Youko Yamamoto, chef/owner of the former Gomen Kudasai and the incoming Gomen Ramen in Kingston, and DJ on ‘Noodling with Youko’, recently came over and prepared her selection of Oyakodon w/Eiichi Ohtaki. She told us the story of how this association was born out a moment of embarrassment in front of her best friend’s cool older brother Noriaki and his friend Jin’Nai:
“In 1975, I was living in Fukuyama, Japan and just getting ready to leave to go to college in Sapporo. I visited my good friend Satomi in the new apartment she shared with her big brother, Noriaki. We looked up to him because he was three years older and in a popular band. He was just leaving to study Buddhism in Kyoto. That day he also had a friend over, a band mate from Kyoto, Jin’nai. Jinnai and Noriaki asked us to make oyakodon. We were confident since we had spent our upbringings next to our moms in the kitchen so we went out to buy the ingredients for the oyakodon from memory and came back and cooked it. It was awful. Noriaki said ‘Girls, you really have to learn. Why don’t you call your mom.’ We were so embarrassed. It turned out my mother never asked me to help with oyakodon because it was so simple, so I didn’t know how to do it! What we served them was basically a dry omelet because we forgot to add dashi!
When I got to Saporro for college I bought a giant cookbook and flipped right to oyakodon. During that time in Saporro I was playing piano and keyboards in a lot of different bands myself and I would always cook for all of the boys in the bands. Oyakodon was one of the common dishes and it was the first time I made it with real Dashi. During this time I began experimenting with cooking eating and tasting and I developed a lot of cooking skill.
The members of my band liked hard rock. We would play covers of Deep Purple and Jeff Beck, but I enjoyed listening to Japanese pop like Eiichi Ohtaki and Happy End—the music that Noriaki and Jin’Nai used to play and listen to. So when I would be off cooking oyakodon for the band Eiichi Ohtaki was often playing.”
Eiichi Ohtaki got his start in the early seventies with the popular group Happy End but he went on to produce solo work from the mid seventies into the mid eighties. His most famous album, A Long Vacation (1981), is listed everywhere as one of the most important Japense pop-rock albums of all time—a quintissential summer album. It is worth a listen for the interesting way he combines super cheesy cruise ship lounge synthesizers, soft hazy vocals and pop melodies. Youko’s experience is better represented though by the album Niagara Moon. It came out in 1976 and is what she was listening to at the time.
Niagara Moon showcases how Ohtaki gathers influences from every corner of the American popular music cannon. Perhaps from a distance it is easier to see the whole range of possiblities and imagine different combinations. He somehow combines the funky rhodes-sounding piano, twangy country rock slide, barbershop quartet vocals, Lousiana horns, and urban 60’s key banging, garbage pail rock. Give this a listen as you make the recipe below for oyakodon. As it says on the album cover it is “good at COOL time!”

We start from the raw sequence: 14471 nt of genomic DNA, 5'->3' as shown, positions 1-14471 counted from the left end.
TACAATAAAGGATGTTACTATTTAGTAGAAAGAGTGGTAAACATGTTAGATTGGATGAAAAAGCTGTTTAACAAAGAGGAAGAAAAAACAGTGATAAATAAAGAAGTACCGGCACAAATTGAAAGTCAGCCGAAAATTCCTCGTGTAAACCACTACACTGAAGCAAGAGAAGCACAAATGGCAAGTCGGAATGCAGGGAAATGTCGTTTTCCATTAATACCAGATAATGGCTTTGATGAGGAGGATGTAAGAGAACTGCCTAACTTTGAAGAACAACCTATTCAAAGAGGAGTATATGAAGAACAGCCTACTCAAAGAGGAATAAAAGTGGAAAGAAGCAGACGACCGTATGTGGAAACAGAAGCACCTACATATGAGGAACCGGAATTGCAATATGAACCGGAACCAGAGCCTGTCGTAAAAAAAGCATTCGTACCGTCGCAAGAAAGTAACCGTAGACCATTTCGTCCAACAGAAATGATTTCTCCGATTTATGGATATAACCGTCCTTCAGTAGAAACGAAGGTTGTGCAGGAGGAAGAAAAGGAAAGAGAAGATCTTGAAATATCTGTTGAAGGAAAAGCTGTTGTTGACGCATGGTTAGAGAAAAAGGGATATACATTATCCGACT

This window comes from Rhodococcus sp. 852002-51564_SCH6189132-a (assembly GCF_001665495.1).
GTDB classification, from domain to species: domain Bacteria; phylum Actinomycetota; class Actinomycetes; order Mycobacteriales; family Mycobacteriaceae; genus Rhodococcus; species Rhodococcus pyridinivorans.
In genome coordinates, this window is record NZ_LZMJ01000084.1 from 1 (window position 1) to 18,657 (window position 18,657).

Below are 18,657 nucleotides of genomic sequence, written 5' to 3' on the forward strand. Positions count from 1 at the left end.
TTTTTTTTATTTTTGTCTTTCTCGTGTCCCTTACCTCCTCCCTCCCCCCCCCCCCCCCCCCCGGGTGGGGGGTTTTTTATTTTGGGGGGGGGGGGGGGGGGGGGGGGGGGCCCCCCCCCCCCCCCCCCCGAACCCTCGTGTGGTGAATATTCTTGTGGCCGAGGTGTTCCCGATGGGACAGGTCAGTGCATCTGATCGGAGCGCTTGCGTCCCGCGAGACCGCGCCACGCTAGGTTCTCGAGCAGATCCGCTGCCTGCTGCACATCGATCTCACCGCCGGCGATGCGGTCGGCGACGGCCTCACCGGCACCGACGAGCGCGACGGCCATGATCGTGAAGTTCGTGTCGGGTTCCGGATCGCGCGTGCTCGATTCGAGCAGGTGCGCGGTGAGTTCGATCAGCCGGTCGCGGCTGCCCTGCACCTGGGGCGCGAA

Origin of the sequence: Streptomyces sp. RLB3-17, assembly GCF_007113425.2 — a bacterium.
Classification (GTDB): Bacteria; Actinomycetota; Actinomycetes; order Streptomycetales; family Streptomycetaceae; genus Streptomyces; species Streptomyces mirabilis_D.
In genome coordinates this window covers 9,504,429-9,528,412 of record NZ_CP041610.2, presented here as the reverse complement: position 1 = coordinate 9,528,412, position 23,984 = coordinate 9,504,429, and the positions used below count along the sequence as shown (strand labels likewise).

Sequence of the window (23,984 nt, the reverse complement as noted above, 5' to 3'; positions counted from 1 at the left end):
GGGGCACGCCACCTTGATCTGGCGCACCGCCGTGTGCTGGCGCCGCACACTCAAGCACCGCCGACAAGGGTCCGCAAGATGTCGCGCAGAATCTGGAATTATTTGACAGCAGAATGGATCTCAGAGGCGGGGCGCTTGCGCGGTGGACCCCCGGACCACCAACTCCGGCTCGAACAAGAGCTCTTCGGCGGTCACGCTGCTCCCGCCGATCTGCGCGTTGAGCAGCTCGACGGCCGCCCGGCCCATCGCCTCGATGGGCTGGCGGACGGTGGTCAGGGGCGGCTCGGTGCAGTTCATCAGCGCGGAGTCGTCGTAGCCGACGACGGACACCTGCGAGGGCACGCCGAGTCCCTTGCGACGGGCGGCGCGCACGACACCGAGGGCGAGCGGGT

COOKING with YOUKO
the original recipe “OYAKO-DON”
INGREDIENTS for 4 servings
4 dried shiitake mushrooms
1 stalk of long scallion or Mitsuba 3C Japanese rice 2 boneless chicken breast 1 onion 4 eggs
sake 2/3 C
water 2/3 C shiitake juice 1 1/2 C mirin 3 oz
soy sauce 10 oz sugar* 2/3 Tablespoon
sea salt 2/3 Teaspoon
*not white sugar, organic evaporated cane juice highly recommended
1. Pre-preparation (previous night):
Tap shiitake mushroom caps to remove dusts from gills, soak them in water in room temperature and leave it over night (a few hours minimum). Make sure the mushrooms are all cover by water and put a small plate for weight.
Before starting preparation, squeeze out mushroom juice (shiitake dash) and skim it through a tea strainer. Keep it aside.
Wash and cook 3 cups of Japanese rice with 3 cups of water. Turn the rice with a rice server when cooked. Keep it covered.
3. Seasoning Sauce Preparation:
Flambé sake in a sauce pan, add all other sauce ingredients, cook and keep on skimming the impurities. Cook it down to 2/3 of the original amount.
4. Chopping Ingredients:
Cut off stem and slice shiitake mushrooms thin as 1/8” wide
Slice scallion in a sharp angle to 1/8” wide
Slice onion in 1/4” wide
Slice chicken breast diagonally to prepare slices about 1/4” thick, 1”wide x 2” long
5. Cooking Instructions:
Sauté sliced onion with medium heat in a large pan•• until yellow, add chicken and cook both sides to 1/2 way done
6. Place shiitake mushroom slices on top, pour about 2/3 of the seasoning sauce (enough to cover all the ingredients) and cook until chicken is 2/3 done.
7. Turn the heat to medium high, pour beaten eggs evenly, scatter scallion (or Mitsuba) slices and cover the pan.
8. Serve rice in an ample size donburi bowl and flatten the top. Add some seasoning sauce for flavor.
9. When the eggs are almost done (Japanese way is to keep it runny a little bit), use a spatula to quarter the cooked topping, and slide it over the rice with the sauce.
•• If you have a 5” to 6” skillet and matching cover, you will be able to prepare one serving at a time. Meshiagare! (Bon Appétit)